Have You Ever Visited a Sugar Shack?

Even though I have always lived in New Brunswick, which apparently is one of the three largest producers of maple syrup in the world, I had never been to a Sugar Shack.

I couldn’t let another spring go by without visiting one, so we booked a tour, bundled up and headed out to a local maple syrup producing facility, also know as a sugar shack.

Because, by nature I ask a thousand questions, before heading out, I had to find out where the term “sugar shack” originated. So, if you’re like me and want to know, this is the answer —A sugar shack, also known as sap house, sugar house, sugar shanty or sugar cabin (French: cabane à sucre) is a semi-commercial establishment, prominent mainly in Eastern Canada.

Before I show you some of the pics from our outing, if you are interested, here is a little history on the making of maple syrup.

Several varieties of maple trees can be tapped for their sap and there is a short window, of a few weeks, to collect it. This is because the sap is only running when the temperature drops below freezing at night and rises above 0 degrees Celsius during the day.

Sugar Shack

In this photo, you can see the pale blue tubing running through the maple grove and just one of the many, many collection buckets.

The sap is collected via a series of spigots tapped into the trees and attached to hollow tubes which carry the maple sap through the maple grove and into buckets. The actual syrup is produced by the evaporation and concentration of the harvested maple sap.

That how it is done today, hundreds of years ago, it was done a little differently.

Sugar Shack

Our tour guide, walking us through a depiction of how the sap was processed hundreds of years ago.

Upon the arrival of the White People in Canada, First Nations people gave them the basic techniques of making maple syrup. At the time, instead of drilling small holes they had to make larger notches in the trunks, then direct the sap with wooden troughs or chips into bark basket or wooden bowl collecting vessels. Some cultures made pottery that would have been useful for gathering sap. The sap was then poured into a clay bowl and placed over a wood fire to be boiled until it became a delicious golden syrup.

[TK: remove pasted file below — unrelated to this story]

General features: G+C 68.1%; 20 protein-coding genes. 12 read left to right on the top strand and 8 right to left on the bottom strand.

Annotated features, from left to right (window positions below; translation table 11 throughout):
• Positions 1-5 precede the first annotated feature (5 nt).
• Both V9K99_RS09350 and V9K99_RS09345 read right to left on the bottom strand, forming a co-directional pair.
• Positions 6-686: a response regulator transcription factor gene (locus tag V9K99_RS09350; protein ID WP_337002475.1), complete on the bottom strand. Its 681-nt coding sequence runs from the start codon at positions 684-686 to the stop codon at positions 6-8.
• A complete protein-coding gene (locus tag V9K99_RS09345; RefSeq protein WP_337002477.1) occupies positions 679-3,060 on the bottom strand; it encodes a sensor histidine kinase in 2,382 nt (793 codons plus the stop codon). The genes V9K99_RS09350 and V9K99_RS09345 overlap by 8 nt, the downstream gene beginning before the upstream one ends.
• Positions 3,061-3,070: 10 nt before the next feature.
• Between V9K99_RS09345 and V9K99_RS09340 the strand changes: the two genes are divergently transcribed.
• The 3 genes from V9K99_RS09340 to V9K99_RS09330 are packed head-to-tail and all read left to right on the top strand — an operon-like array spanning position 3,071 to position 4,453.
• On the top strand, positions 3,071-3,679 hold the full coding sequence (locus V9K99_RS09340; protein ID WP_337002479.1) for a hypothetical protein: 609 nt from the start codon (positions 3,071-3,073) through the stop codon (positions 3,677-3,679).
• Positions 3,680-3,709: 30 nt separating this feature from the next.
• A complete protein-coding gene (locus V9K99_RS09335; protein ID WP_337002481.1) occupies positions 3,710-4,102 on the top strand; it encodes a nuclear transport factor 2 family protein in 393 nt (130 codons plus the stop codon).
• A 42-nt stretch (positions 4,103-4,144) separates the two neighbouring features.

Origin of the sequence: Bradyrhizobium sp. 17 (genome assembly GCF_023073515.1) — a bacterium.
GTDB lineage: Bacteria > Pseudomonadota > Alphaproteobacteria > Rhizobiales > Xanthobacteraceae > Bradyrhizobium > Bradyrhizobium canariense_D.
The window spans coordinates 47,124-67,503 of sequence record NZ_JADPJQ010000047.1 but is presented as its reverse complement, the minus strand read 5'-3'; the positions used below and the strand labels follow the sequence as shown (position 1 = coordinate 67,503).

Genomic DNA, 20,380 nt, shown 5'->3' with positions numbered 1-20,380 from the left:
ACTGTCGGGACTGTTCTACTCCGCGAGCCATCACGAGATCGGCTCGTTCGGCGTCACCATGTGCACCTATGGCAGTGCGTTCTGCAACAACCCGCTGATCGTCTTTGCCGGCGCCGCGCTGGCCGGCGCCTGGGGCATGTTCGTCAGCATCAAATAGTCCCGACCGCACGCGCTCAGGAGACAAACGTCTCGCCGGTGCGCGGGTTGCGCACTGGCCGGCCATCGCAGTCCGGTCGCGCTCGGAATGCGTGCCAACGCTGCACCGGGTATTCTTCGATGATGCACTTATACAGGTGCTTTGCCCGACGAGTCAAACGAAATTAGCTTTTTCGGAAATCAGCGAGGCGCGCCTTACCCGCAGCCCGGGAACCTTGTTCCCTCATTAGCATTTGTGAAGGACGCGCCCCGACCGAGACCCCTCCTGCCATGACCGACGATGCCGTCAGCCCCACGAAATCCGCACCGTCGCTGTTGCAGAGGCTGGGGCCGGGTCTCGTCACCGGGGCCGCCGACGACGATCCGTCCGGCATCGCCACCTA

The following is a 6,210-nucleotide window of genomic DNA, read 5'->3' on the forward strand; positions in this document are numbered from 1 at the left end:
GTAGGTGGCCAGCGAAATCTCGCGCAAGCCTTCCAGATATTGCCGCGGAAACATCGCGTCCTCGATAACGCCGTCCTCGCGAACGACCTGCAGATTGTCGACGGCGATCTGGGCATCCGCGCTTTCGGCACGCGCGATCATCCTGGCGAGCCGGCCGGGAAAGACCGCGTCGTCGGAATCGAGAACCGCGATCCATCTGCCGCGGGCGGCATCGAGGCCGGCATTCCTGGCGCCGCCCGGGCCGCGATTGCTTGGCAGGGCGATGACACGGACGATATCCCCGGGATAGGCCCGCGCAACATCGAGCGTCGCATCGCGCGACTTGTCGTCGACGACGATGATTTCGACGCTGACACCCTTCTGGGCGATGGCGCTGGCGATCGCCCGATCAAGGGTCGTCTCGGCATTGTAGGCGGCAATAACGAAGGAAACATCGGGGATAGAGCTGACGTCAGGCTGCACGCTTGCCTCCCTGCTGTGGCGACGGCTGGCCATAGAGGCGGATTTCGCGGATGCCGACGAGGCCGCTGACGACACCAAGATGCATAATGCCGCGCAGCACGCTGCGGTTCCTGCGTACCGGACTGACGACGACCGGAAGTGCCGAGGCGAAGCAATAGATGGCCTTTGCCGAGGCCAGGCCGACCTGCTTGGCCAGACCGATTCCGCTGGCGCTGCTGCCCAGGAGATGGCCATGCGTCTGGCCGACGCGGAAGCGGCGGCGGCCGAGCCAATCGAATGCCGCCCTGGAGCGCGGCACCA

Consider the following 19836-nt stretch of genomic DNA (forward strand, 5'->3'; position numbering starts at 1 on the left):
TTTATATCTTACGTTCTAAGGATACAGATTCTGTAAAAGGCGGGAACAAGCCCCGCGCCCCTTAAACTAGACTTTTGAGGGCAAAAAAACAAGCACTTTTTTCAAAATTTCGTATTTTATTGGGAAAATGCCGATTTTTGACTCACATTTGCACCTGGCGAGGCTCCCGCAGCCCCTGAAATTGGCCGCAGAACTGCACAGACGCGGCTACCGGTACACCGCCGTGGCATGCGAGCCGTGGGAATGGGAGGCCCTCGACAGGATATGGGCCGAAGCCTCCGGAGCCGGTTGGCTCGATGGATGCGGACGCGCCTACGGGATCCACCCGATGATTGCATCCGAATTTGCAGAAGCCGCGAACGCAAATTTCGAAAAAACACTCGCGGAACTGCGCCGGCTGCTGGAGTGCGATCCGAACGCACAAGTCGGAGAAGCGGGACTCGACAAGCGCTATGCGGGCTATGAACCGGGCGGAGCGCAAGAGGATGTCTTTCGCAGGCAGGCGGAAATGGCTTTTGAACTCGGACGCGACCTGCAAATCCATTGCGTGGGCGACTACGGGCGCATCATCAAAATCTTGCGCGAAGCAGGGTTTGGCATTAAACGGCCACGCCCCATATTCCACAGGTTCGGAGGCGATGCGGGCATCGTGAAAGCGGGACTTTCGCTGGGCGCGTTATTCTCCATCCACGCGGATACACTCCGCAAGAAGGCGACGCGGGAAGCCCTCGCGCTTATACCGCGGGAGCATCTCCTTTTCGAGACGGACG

Sugar Shack

Today the sap is processed in this huge cauldron like contraption which is complete with all the implements of modern technology.

Sugar Shack

Our guide poured maple sugar into the snow where it became a thick consistency that we could roll up on a stick for a sweet, tasty treat.

Sugar Shack


Sugar Shack

After the tour we went back to a lodge located on the property and had pancakes and freshly produced maple syrup.

I guess I must have been quite hungry because when I went through my photos there wasn’t one picture of my pancakes and syrup.  I guess I gobbled them down so quickly I forgot to snap a photo. But let me tell you, the maple syrup was so delicious!

Have you ever gone on a tour of a sugar shack?

What about maple syrup, are you a fan?

Have you ever had syrup produced by a tree other than maple? Apparently, you can also tap birch, butternut, and sycamore trees.


  1. Catherine White says:

    That was my first trip to a sugar shack tour. It was very interesting. With all the work involved in making the delicious syrup, it’s a wonder why it’s not even more expensive than it is. So glad I got to go.

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